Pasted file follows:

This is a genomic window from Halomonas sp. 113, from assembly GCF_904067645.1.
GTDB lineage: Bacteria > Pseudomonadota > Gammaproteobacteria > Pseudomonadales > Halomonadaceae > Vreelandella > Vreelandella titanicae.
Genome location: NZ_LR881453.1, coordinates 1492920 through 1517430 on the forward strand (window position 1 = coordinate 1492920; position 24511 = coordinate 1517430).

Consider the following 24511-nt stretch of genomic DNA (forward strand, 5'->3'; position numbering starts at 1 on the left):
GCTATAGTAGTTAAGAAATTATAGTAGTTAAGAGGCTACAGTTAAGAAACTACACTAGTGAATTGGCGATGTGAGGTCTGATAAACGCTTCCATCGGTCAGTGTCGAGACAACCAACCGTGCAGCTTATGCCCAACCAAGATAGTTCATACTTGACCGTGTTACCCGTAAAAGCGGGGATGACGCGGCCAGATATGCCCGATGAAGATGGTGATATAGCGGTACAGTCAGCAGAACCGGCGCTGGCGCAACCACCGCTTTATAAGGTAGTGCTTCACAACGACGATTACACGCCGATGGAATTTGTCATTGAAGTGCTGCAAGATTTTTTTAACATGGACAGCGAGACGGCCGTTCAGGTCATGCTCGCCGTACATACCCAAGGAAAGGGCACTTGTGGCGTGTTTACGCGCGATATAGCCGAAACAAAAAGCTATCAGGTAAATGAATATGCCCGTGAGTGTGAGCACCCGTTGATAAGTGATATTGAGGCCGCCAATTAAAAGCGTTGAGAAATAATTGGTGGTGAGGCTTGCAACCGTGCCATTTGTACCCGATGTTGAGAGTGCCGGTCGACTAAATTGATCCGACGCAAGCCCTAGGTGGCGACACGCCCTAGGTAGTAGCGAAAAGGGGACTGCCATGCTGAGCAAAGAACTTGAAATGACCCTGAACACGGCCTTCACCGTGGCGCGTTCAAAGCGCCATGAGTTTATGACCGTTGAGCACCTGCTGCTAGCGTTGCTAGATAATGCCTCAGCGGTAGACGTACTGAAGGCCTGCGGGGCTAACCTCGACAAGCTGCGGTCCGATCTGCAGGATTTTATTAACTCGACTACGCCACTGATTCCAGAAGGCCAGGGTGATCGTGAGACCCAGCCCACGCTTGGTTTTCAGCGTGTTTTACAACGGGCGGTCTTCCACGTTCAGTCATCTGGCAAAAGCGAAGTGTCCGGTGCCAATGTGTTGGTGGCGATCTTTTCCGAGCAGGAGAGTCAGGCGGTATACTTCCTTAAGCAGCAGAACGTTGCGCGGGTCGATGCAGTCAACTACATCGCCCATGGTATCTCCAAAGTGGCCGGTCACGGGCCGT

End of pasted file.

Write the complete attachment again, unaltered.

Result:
This is a genomic window from Halomonas sp. 113, from assembly GCF_904067645.1.
GTDB lineage: Bacteria > Pseudomonadota > Gammaproteobacteria > Pseudomonadales > Halomonadaceae > Vreelandella > Vreelandella titanicae.
Genome location: NZ_LR881453.1, coordinates 1492920 through 1517430 on the forward strand (window position 1 = coordinate 1492920; position 24511 = coordinate 1517430).

Consider the following 24511-nt stretch of genomic DNA (forward strand, 5'->3'; position numbering starts at 1 on the left):
GCTATAGTAGTTAAGAAATTATAGTAGTTAAGAGGCTACAGTTAAGAAACTACACTAGTGAATTGGCGATGTGAGGTCTGATAAACGCTTCCATCGGTCAGTGTCGAGACAACCAACCGTGCAGCTTATGCCCAACCAAGATAGTTCATACTTGACCGTGTTACCCGTAAAAGCGGGGATGACGCGGCCAGATATGCCCGATGAAGATGGTGATATAGCGGTACAGTCAGCAGAACCGGCGCTGGCGCAACCACCGCTTTATAAGGTAGTGCTTCACAACGACGATTACACGCCGATGGAATTTGTCATTGAAGTGCTGCAAGATTTTTTTAACATGGACAGCGAGACGGCCGTTCAGGTCATGCTCGCCGTACATACCCAAGGAAAGGGCACTTGTGGCGTGTTTACGCGCGATATAGCCGAAACAAAAAGCTATCAGGTAAATGAATATGCCCGTGAGTGTGAGCACCCGTTGATAAGTGATATTGAGGCCGCCAATTAAAAGCGTTGAGAAATAATTGGTGGTGAGGCTTGCAACCGTGCCATTTGTACCCGATGTTGAGAGTGCCGGTCGACTAAATTGATCCGACGCAAGCCCTAGGTGGCGACACGCCCTAGGTAGTAGCGAAAAGGGGACTGCCATGCTGAGCAAAGAACTTGAAATGACCCTGAACACGGCCTTCACCGTGGCGCGTTCAAAGCGCCATGAGTTTATGACCGTTGAGCACCTGCTGCTAGCGTTGCTAGATAATGCCTCAGCGGTAGACGTACTGAAGGCCTGCGGGGCTAACCTCGACAAGCTGCGGTCCGATCTGCAGGATTTTATTAACTCGACTACGCCACTGATTCCAGAAGGCCAGGGTGATCGTGAGACCCAGCCCACGCTTGGTTTTCAGCGTGTTTTACAACGGGCGGTCTTCCACGTTCAGTCATCTGGCAAAAGCGAAGTGTCCGGTGCCAATGTGTTGGTGGCGATCTTTTCCGAGCAGGAGAGTCAGGCGGTATACTTCCTTAAGCAGCAGAACGTTGCGCGGGTCGATGCAGTCAACTACATCGCCCATGGTATCTCCAAAGTGGCCGGTCACGGGCCGT